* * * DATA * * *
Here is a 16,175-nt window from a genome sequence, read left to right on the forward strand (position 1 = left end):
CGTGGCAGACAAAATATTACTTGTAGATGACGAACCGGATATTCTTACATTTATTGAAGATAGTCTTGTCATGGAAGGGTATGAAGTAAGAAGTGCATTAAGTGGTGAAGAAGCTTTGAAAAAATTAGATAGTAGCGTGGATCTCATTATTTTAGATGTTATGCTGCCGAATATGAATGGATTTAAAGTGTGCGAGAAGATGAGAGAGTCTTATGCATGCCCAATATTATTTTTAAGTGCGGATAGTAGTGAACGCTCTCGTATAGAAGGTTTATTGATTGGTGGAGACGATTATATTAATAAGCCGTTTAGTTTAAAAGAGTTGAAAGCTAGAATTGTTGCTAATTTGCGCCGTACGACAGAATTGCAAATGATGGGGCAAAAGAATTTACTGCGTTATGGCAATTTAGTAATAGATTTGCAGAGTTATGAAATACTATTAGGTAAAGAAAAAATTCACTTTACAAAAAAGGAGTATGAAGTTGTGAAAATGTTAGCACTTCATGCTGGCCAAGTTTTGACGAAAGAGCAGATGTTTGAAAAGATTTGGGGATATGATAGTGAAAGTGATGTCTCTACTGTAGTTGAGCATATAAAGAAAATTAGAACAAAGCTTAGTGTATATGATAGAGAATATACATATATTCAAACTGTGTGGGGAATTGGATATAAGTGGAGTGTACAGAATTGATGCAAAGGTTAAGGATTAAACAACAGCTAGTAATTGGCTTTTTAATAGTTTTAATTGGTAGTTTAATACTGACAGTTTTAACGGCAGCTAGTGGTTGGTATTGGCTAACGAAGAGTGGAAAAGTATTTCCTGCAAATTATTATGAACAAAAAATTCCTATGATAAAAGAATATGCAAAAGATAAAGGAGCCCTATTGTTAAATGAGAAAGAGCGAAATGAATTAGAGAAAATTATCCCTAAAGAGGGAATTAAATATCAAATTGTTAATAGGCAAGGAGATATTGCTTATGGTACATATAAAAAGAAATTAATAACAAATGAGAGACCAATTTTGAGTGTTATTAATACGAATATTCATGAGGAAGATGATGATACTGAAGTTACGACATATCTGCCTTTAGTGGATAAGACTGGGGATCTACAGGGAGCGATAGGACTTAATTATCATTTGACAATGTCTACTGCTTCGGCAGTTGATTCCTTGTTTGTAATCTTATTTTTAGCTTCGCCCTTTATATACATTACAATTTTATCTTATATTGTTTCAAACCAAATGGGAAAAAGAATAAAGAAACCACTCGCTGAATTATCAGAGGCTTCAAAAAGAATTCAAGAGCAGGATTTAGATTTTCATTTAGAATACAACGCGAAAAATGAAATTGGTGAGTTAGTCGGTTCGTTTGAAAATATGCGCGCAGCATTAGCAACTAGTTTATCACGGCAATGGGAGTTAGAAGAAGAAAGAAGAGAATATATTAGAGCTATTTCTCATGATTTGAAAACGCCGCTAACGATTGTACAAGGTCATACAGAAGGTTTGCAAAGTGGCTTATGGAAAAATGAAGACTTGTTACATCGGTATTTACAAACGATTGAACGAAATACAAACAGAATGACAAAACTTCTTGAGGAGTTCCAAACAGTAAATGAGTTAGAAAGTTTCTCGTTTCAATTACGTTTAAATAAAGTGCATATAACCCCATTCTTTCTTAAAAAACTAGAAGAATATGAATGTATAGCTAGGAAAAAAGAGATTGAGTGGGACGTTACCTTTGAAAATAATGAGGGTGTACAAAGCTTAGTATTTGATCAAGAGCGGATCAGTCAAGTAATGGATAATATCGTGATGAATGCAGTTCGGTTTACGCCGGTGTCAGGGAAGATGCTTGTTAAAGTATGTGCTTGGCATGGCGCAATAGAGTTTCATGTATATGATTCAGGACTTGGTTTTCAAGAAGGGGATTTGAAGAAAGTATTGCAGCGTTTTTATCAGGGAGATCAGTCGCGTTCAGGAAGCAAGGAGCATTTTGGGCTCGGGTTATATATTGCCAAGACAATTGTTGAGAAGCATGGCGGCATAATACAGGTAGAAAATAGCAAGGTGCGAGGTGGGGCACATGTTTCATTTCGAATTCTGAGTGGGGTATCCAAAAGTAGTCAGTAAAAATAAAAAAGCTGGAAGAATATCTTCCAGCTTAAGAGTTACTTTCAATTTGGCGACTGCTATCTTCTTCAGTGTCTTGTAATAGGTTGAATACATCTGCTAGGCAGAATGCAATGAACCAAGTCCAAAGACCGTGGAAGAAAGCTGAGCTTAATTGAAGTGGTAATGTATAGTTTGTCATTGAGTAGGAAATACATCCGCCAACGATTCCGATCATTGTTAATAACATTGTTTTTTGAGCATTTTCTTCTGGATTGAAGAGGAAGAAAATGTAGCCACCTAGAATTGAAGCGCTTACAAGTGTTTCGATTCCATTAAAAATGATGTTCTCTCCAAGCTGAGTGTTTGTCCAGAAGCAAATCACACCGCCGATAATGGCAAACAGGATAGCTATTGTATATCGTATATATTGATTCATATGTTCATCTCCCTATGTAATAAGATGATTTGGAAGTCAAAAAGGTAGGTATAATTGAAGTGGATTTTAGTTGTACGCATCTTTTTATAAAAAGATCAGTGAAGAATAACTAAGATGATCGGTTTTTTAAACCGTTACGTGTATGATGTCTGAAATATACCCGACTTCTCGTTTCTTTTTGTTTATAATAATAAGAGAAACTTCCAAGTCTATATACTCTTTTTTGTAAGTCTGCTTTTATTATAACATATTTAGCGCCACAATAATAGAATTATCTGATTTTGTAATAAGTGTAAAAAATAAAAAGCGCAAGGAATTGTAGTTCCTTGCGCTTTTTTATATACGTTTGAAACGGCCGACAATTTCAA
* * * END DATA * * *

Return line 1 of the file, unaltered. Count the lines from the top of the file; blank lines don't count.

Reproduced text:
Here is a 16,175-nt window from a genome sequence, read left to right on the forward strand (position 1 = left end):